The inaugural OEB MidSummit conference in Iceland this June presents a new opportunity to stimulate ideas, creativity and learning. Bert De Coutere from the Centre for Creative Leadership will talk about how the role of leaders and the development of leadership is changing in a volatile world, now – a process that will continue into the future.
By Jason Kenny,
Author and consultant Bert De Coutere has been a regular at the OEB conferences, presenting and chairing discussions in recent years. At the OEB MidSummit, he’ll be presenting Leadership For All – bringing the discussion of creative leadership and the process of leadership development to the Icelandic summit.
In recent years, De Coutere explains leadership development has become elitist and has relied on money and position to benefit from training. This trend is changing. Hierarchy and management position are no longer linked to leadership. Developing skills is not a sure-fire way to success. So what makes a leader in 2017? How are those skills developed? De Coutere’s session will frame that challenge and lead the way through mini-innovation processes.
What does leadership mean in 2017? How has it changed in recent years?
At its core, leadership has not changed. There have been fashions over years, and early on it was about an individual and dissecting the person to find out what makes a good leader – Churchill, Mother Teresa, whoever. We have all these theories and books written on leadership. At its core, leadership is something we need to get things done together. We look at leadership as a social process between people to get shared understanding of where are we going, the mission and direction. The whole coordination challenge is to work together towards that shared direction, as well as stimulating and maintaining commitment to the group’s success of the group. This has remained the constant.
Over the years, how we fill it in has changed. A few years ago, the idea of leadership was very hierarchical. Leadership was tied to a managerial position. That has shifted to a more network approach to leadership. There are even companies like Apple and others who have redefined what an organisation looks like. They still need leadership; they still require the process of getting things done together, but whether they have a manager or not depends on the context.
Over the years, what we have also seen is that that leadership has to address a variety of challenges. If we go back forty years, the big challenge was – in a very stable environment – to grow and perhaps go international. Right now, you have to lead in what we call “times of turbulence”, very unpredictable times. You may not find yourself in the same industry next year as you are right now. That may require a whole different set of skills from you as a leader. For example, you need much more inner resiliency. You need to adapt constantly.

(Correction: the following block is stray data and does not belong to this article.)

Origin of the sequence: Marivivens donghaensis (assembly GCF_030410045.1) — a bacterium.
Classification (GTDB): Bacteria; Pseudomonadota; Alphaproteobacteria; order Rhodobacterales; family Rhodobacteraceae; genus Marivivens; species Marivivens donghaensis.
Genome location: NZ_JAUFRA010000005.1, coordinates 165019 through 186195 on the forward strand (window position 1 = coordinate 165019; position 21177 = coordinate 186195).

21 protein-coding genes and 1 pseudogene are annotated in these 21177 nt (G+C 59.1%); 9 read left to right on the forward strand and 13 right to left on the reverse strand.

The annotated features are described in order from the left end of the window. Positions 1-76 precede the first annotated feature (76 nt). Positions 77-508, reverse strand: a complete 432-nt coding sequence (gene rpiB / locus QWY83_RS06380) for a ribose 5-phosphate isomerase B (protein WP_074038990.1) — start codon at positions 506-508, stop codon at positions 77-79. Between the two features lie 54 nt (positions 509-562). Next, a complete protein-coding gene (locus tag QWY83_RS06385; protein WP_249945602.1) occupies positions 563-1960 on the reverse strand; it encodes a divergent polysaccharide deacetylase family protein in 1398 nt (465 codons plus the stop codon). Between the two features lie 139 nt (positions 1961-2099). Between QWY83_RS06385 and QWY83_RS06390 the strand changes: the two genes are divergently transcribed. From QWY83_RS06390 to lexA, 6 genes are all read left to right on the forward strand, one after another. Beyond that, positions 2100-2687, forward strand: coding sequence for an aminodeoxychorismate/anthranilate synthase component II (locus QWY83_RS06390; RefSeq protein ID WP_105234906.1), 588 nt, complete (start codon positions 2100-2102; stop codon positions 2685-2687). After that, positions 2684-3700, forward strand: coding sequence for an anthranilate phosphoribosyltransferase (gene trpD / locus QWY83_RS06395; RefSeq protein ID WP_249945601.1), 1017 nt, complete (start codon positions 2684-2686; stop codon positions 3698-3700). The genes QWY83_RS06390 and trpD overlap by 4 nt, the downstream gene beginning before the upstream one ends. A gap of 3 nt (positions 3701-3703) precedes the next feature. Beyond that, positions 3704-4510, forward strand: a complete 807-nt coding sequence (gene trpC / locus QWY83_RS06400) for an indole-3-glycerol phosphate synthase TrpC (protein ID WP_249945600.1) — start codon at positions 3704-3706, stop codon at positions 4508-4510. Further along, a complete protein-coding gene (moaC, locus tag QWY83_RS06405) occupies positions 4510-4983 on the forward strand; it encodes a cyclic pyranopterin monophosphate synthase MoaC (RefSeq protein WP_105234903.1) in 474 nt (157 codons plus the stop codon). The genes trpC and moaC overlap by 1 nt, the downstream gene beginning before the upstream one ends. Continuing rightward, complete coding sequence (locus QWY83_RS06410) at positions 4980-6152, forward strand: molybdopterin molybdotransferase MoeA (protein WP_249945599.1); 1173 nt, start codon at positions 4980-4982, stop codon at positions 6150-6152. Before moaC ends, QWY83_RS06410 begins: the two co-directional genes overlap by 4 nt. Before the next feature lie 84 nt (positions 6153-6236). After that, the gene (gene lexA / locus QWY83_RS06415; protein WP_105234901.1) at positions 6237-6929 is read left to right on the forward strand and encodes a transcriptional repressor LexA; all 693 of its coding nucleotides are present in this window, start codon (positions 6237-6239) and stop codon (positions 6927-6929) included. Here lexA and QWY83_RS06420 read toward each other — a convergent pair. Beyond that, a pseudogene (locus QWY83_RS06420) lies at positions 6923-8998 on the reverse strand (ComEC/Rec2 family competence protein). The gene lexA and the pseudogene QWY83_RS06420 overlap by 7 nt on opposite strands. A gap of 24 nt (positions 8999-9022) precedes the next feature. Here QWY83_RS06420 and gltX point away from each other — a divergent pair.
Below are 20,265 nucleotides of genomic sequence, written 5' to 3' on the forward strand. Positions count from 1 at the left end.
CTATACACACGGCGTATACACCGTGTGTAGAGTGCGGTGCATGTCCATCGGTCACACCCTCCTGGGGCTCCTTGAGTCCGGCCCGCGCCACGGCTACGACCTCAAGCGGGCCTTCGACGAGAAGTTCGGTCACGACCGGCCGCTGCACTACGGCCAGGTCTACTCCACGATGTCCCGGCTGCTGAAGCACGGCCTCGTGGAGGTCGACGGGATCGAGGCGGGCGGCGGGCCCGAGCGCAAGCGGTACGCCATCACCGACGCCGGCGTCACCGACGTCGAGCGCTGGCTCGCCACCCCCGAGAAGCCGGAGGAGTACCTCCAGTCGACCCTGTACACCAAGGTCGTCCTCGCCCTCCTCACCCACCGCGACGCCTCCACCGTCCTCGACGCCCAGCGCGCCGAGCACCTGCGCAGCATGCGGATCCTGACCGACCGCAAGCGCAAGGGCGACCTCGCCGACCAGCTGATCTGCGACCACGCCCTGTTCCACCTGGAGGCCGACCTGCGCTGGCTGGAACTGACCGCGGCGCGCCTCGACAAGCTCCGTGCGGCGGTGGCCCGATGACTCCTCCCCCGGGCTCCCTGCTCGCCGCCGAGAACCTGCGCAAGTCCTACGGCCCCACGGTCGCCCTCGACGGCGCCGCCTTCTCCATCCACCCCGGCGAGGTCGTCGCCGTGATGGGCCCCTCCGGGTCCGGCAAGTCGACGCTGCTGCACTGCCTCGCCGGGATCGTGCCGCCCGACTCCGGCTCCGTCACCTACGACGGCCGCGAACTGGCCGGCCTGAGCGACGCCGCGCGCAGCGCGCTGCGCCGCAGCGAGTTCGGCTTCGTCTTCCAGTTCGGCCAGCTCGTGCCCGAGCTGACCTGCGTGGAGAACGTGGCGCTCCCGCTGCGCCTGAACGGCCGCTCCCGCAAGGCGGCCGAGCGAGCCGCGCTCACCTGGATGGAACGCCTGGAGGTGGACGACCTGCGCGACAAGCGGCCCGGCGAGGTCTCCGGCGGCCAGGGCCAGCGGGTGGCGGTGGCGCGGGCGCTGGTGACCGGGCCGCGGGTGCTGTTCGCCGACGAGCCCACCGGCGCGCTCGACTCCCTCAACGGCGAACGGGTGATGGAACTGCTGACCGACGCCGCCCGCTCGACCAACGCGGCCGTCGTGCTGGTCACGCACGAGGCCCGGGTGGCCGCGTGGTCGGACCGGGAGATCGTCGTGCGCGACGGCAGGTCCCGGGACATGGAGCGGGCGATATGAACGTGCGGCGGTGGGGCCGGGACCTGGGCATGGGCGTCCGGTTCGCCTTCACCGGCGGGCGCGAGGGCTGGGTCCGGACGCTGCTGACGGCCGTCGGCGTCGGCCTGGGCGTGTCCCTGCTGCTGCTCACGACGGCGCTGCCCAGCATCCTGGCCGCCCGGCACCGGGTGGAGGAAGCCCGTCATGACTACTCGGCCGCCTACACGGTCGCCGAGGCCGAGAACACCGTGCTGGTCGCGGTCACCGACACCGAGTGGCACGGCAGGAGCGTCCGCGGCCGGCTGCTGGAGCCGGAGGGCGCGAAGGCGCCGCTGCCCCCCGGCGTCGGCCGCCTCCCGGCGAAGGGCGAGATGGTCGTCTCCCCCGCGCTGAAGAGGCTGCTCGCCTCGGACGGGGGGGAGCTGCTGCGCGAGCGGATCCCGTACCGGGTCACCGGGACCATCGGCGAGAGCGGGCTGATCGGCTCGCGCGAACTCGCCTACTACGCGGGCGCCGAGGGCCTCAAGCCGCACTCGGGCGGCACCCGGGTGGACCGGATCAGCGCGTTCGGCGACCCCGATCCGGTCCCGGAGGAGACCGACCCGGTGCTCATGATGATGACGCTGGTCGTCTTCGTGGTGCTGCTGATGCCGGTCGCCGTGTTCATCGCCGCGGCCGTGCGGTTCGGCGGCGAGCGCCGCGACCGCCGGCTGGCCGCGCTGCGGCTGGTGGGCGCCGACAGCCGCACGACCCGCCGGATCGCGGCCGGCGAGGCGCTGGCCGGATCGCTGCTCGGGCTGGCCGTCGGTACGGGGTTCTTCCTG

Since the context and climate have changed, why and how is the approach to leadership training changing?
Because the context has changed, and the types of challenges you have to face has changed and keep changing, we’ve noticed that focusing on competency and skills and behaviours is not enough. We used to focus on the skill set, toolset and mindsets of leaders. Now we see that leaders also incorporate what we call the “whole leadership”. We know from research that sleep, the things you eat and drink, for some people practicing mindfulness – other people hate it with a vengeance – those kinds of things help people to perform better as leaders.
Another interesting thing is what we call vertical development. It’s about a “cup”. Typically what we do with competencies and leadership programmes is we fill your cup with skills and competencies and behaviours – but that’s your cup, that’s you. Vertical development is about obtaining the next stage in development. As a child there are various stages of development. They continue as adults. Everybody goes through the stages as a child, but as an adult, not everybody does. It’s about making the cup bigger, being able to deal with higher level of complexities as a person. While that’s not easy to do, and we’re still figuring out how to do that, that’s a really promising piece.
To paraphrase one point of the research agenda listed on the CCL site: What are new ways to understand, define, and measure leadership effectiveness in 2017?
We badly need to look at the measurement of leadership as a collective, not as an individual. We often look at it on an individual basis and get these hero cultures. It is hard to measure. We have opinion-based data: We can ask your boss and ask the people around you about your leadership, and that gives data. Our world is full of sensors today, and we get into an age of people analytics and measurements around workforce management. Maybe that data can be part of a dataset of how we measure leadership. We have to look at it on the level of collective data and then see how the individual contributes to that.
Google did some data mining about what makes a good manager, and they found some approaches there. They’ve done some interesting research into teams and what makes a team work at its best. They found that psychological safety, feeling safe, was the first part. I don’t know of any other company that has done as much research as they have.
What are you looking forward to at the inaugural OEB MidSummit conference?
The OEB conference in December is two days; it’s very short. You go into seventeen sessions to get a little bit of everything. At the MidSummit, I would like to focus on a few things and get some deeper talks. My hope is to get more into Artificial Intelligence. AI is developing very rapidly now, and the full effects will take years. However, the immediate effects are already there, and I find how that applies to learning fascinating.
Hear more from Bert De Coutere at the OEB MidSummit, June 8 – 9 in Reykajvik. More information here.